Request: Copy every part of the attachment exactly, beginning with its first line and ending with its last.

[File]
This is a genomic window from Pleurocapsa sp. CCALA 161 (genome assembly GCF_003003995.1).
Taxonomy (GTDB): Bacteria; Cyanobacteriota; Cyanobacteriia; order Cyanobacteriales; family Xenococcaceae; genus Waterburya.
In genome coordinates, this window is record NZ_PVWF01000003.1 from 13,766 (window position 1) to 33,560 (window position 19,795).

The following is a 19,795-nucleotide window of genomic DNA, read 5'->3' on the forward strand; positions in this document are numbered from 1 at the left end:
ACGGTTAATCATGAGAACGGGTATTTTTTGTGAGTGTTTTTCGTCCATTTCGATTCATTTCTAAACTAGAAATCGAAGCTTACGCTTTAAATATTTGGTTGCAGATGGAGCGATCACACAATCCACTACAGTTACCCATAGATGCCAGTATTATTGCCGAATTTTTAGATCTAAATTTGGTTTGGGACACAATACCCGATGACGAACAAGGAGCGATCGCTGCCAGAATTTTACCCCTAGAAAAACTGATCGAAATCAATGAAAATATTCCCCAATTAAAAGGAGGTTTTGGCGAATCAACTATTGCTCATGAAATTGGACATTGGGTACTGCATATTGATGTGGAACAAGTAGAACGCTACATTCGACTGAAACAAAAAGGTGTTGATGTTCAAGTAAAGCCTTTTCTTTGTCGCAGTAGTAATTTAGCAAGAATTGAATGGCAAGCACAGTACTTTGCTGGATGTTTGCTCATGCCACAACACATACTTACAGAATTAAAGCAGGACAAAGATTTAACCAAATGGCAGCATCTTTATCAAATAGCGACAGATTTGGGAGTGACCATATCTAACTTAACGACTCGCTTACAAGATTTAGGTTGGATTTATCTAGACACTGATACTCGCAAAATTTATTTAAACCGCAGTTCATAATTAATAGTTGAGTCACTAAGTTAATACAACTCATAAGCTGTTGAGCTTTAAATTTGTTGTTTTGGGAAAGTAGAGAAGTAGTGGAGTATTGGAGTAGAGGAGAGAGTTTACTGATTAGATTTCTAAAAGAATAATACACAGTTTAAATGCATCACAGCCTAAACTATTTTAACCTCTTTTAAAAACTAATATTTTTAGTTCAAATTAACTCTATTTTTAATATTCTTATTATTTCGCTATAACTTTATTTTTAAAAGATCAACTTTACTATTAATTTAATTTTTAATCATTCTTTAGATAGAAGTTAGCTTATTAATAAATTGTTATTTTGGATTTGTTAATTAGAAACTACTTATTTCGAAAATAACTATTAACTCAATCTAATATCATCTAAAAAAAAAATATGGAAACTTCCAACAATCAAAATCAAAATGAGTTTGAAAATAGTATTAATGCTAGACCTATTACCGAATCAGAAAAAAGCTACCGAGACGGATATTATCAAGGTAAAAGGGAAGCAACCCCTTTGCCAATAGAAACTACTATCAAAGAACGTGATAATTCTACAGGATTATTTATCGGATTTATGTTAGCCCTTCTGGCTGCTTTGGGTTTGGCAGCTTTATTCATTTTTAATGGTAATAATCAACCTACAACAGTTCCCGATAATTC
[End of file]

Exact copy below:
This is a genomic window from Pleurocapsa sp. CCALA 161 (genome assembly GCF_003003995.1).
Taxonomy (GTDB): Bacteria; Cyanobacteriota; Cyanobacteriia; order Cyanobacteriales; family Xenococcaceae; genus Waterburya.
In genome coordinates, this window is record NZ_PVWF01000003.1 from 13,766 (window position 1) to 33,560 (window position 19,795).

The following is a 19,795-nucleotide window of genomic DNA, read 5'->3' on the forward strand; positions in this document are numbered from 1 at the left end:
ACGGTTAATCATGAGAACGGGTATTTTTTGTGAGTGTTTTTCGTCCATTTCGATTCATTTCTAAACTAGAAATCGAAGCTTACGCTTTAAATATTTGGTTGCAGATGGAGCGATCACACAATCCACTACAGTTACCCATAGATGCCAGTATTATTGCCGAATTTTTAGATCTAAATTTGGTTTGGGACACAATACCCGATGACGAACAAGGAGCGATCGCTGCCAGAATTTTACCCCTAGAAAAACTGATCGAAATCAATGAAAATATTCCCCAATTAAAAGGAGGTTTTGGCGAATCAACTATTGCTCATGAAATTGGACATTGGGTACTGCATATTGATGTGGAACAAGTAGAACGCTACATTCGACTGAAACAAAAAGGTGTTGATGTTCAAGTAAAGCCTTTTCTTTGTCGCAGTAGTAATTTAGCAAGAATTGAATGGCAAGCACAGTACTTTGCTGGATGTTTGCTCATGCCACAACACATACTTACAGAATTAAAGCAGGACAAAGATTTAACCAAATGGCAGCATCTTTATCAAATAGCGACAGATTTGGGAGTGACCATATCTAACTTAACGACTCGCTTACAAGATTTAGGTTGGATTTATCTAGACACTGATACTCGCAAAATTTATTTAAACCGCAGTTCATAATTAATAGTTGAGTCACTAAGTTAATACAACTCATAAGCTGTTGAGCTTTAAATTTGTTGTTTTGGGAAAGTAGAGAAGTAGTGGAGTATTGGAGTAGAGGAGAGAGTTTACTGATTAGATTTCTAAAAGAATAATACACAGTTTAAATGCATCACAGCCTAAACTATTTTAACCTCTTTTAAAAACTAATATTTTTAGTTCAAATTAACTCTATTTTTAATATTCTTATTATTTCGCTATAACTTTATTTTTAAAAGATCAACTTTACTATTAATTTAATTTTTAATCATTCTTTAGATAGAAGTTAGCTTATTAATAAATTGTTATTTTGGATTTGTTAATTAGAAACTACTTATTTCGAAAATAACTATTAACTCAATCTAATATCATCTAAAAAAAAAATATGGAAACTTCCAACAATCAAAATCAAAATGAGTTTGAAAATAGTATTAATGCTAGACCTATTACCGAATCAGAAAAAAGCTACCGAGACGGATATTATCAAGGTAAAAGGGAAGCAACCCCTTTGCCAATAGAAACTACTATCAAAGAACGTGATAATTCTACAGGATTATTTATCGGATTTATGTTAGCCCTTCTGGCTGCTTTGGGTTTGGCAGCTTTATTCATTTTTAATGGTAATAATCAACCTACAACAGTTCCCGATAATTC